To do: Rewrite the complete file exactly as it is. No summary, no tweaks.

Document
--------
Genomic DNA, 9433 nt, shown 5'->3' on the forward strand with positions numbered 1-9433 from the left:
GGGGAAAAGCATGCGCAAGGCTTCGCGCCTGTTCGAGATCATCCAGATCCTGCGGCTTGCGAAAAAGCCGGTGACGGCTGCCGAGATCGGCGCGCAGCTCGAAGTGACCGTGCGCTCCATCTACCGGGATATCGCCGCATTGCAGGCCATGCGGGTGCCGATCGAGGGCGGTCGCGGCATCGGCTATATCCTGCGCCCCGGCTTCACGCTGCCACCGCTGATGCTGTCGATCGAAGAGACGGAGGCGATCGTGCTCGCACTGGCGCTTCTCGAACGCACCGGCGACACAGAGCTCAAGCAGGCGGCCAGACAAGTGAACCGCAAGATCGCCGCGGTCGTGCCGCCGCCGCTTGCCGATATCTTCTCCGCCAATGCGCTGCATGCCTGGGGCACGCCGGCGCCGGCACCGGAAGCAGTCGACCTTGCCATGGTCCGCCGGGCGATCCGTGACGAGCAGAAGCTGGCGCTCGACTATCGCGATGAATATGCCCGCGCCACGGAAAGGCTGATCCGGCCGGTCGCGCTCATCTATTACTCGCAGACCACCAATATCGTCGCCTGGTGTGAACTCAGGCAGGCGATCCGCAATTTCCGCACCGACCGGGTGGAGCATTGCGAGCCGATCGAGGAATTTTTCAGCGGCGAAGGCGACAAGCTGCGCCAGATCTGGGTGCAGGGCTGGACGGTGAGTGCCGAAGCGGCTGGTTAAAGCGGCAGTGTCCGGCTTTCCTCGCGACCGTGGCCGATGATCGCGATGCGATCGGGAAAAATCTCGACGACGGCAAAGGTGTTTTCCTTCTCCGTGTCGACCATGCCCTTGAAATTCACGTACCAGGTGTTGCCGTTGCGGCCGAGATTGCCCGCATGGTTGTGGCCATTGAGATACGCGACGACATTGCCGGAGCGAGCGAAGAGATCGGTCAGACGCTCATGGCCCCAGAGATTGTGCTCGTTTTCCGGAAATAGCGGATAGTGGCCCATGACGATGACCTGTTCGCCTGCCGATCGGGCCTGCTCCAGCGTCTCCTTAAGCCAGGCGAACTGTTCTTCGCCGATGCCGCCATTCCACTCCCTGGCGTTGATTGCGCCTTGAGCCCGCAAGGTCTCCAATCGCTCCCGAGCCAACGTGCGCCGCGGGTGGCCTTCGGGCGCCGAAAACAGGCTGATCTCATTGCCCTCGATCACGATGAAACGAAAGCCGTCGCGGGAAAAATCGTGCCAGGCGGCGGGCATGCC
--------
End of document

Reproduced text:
Genomic DNA, 9433 nt, shown 5'->3' on the forward strand with positions numbered 1-9433 from the left:
GGGGAAAAGCATGCGCAAGGCTTCGCGCCTGTTCGAGATCATCCAGATCCTGCGGCTTGCGAAAAAGCCGGTGACGGCTGCCGAGATCGGCGCGCAGCTCGAAGTGACCGTGCGCTCCATCTACCGGGATATCGCCGCATTGCAGGCCATGCGGGTGCCGATCGAGGGCGGTCGCGGCATCGGCTATATCCTGCGCCCCGGCTTCACGCTGCCACCGCTGATGCTGTCGATCGAAGAGACGGAGGCGATCGTGCTCGCACTGGCGCTTCTCGAACGCACCGGCGACACAGAGCTCAAGCAGGCGGCCAGACAAGTGAACCGCAAGATCGCCGCGGTCGTGCCGCCGCCGCTTGCCGATATCTTCTCCGCCAATGCGCTGCATGCCTGGGGCACGCCGGCGCCGGCACCGGAAGCAGTCGACCTTGCCATGGTCCGCCGGGCGATCCGTGACGAGCAGAAGCTGGCGCTCGACTATCGCGATGAATATGCCCGCGCCACGGAAAGGCTGATCCGGCCGGTCGCGCTCATCTATTACTCGCAGACCACCAATATCGTCGCCTGGTGTGAACTCAGGCAGGCGATCCGCAATTTCCGCACCGACCGGGTGGAGCATTGCGAGCCGATCGAGGAATTTTTCAGCGGCGAAGGCGACAAGCTGCGCCAGATCTGGGTGCAGGGCTGGACGGTGAGTGCCGAAGCGGCTGGTTAAAGCGGCAGTGTCCGGCTTTCCTCGCGACCGTGGCCGATGATCGCGATGCGATCGGGAAAAATCTCGACGACGGCAAAGGTGTTTTCCTTCTCCGTGTCGACCATGCCCTTGAAATTCACGTACCAGGTGTTGCCGTTGCGGCCGAGATTGCCCGCATGGTTGTGGCCATTGAGATACGCGACGACATTGCCGGAGCGAGCGAAGAGATCGGTCAGACGCTCATGGCCCCAGAGATTGTGCTCGTTTTCCGGAAATAGCGGATAGTGGCCCATGACGATGACCTGTTCGCCTGCCGATCGGGCCTGCTCCAGCGTCTCCTTAAGCCAGGCGAACTGTTCTTCGCCGATGCCGCCATTCCACTCCCTGGCGTTGATTGCGCCTTGAGCCCGCAAGGTCTCCAATCGCTCCCGAGCCAACGTGCGCCGCGGGTGGCCTTCGGGCGCCGAAAACAGGCTGATCTCATTGCCCTCGATCACGATGAAACGAAAGCCGTCGCGGGAAAAATCGTGCCAGGCGGCGGGCATGCC